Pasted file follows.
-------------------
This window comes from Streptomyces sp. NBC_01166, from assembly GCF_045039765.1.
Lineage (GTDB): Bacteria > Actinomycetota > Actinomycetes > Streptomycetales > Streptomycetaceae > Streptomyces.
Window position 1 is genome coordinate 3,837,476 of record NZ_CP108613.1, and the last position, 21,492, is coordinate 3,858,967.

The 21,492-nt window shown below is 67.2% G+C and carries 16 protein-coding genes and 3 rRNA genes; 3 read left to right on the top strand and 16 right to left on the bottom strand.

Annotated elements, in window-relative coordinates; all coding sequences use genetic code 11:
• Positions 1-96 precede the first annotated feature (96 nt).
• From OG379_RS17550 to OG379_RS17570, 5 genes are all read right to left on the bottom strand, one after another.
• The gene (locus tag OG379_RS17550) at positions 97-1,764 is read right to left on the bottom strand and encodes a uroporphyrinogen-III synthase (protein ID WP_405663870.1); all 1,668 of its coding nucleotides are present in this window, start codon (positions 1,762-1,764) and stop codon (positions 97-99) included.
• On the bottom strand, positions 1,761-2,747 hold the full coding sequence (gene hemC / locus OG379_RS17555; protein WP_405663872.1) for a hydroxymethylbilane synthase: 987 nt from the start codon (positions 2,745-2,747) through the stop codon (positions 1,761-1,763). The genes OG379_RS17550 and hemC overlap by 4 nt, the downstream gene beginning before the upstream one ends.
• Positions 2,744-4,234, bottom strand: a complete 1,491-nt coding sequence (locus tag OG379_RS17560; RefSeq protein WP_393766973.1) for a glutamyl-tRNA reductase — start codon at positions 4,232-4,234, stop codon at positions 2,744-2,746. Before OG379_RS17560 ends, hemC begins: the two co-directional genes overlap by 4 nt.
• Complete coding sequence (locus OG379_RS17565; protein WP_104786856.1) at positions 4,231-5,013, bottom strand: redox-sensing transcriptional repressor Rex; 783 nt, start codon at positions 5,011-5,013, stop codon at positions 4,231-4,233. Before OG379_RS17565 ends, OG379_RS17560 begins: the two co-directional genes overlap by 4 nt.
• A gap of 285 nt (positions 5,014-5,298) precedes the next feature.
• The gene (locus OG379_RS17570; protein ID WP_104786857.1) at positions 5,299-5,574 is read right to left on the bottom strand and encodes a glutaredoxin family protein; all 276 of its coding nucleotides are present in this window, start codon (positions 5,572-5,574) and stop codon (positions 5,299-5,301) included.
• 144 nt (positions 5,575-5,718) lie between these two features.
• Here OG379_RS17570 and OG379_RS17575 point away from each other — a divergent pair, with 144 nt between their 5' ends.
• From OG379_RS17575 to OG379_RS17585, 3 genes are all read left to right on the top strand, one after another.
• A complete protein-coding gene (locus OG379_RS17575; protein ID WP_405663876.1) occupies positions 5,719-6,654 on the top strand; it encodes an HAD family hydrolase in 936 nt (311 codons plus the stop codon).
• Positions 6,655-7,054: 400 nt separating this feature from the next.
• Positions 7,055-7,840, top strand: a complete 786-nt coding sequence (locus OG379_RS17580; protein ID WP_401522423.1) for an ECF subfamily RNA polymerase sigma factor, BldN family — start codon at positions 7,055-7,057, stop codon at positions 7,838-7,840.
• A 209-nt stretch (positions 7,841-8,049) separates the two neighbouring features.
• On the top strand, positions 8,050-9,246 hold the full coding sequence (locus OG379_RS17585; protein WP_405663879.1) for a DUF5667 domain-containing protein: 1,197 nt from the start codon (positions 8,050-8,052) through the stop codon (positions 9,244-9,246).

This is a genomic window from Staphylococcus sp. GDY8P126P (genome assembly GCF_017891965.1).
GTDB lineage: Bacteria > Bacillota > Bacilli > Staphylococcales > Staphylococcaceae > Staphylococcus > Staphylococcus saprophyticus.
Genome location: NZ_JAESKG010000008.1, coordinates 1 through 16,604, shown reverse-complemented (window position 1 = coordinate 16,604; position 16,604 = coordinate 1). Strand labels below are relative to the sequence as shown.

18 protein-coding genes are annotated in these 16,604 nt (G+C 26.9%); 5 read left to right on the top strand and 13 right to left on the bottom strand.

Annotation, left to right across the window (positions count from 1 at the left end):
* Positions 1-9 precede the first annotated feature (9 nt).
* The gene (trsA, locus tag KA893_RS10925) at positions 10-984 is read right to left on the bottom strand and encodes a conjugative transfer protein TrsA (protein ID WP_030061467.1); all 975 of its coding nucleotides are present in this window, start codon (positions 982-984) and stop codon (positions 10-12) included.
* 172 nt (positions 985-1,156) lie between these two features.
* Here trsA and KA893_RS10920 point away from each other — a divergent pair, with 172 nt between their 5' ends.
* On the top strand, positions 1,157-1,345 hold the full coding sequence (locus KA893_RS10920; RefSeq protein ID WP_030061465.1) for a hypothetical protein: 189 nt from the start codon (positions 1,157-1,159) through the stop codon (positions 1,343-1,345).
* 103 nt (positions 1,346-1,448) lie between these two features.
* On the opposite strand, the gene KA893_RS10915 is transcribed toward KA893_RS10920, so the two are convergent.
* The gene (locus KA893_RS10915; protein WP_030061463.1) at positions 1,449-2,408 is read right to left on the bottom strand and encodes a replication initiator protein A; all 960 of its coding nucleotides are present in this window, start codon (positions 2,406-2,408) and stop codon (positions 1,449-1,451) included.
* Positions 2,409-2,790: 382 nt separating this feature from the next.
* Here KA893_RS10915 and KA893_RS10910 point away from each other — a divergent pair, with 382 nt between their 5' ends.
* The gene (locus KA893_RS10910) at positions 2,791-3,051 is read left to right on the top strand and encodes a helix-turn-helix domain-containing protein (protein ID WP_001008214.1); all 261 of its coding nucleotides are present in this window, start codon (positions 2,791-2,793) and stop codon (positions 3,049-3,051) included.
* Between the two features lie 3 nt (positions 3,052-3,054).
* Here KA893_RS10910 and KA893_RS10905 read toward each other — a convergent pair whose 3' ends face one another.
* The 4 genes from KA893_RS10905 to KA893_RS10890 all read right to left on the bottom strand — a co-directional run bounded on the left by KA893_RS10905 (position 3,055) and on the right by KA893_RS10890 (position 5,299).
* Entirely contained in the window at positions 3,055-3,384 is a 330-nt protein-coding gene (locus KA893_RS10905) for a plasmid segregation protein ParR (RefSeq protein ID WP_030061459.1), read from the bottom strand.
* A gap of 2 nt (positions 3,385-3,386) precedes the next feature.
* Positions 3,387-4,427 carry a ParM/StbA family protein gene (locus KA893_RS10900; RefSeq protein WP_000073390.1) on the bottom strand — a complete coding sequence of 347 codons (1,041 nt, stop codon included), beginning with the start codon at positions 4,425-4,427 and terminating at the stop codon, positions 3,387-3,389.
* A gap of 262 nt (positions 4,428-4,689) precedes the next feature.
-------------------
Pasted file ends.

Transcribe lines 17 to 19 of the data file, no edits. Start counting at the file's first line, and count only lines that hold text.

• A complete protein-coding gene (locus OG379_RS17575; protein ID WP_405663876.1) occupies positions 5,719-6,654 on the top strand; it encodes an HAD family hydrolase in 936 nt (311 codons plus the stop codon).
• Positions 6,655-7,054: 400 nt separating this feature from the next.
• Positions 7,055-7,840, top strand: a complete 786-nt coding sequence (locus OG379_RS17580; protein ID WP_401522423.1) for an ECF subfamily RNA polymerase sigma factor, BldN family — start codon at positions 7,055-7,057, stop codon at positions 7,838-7,840.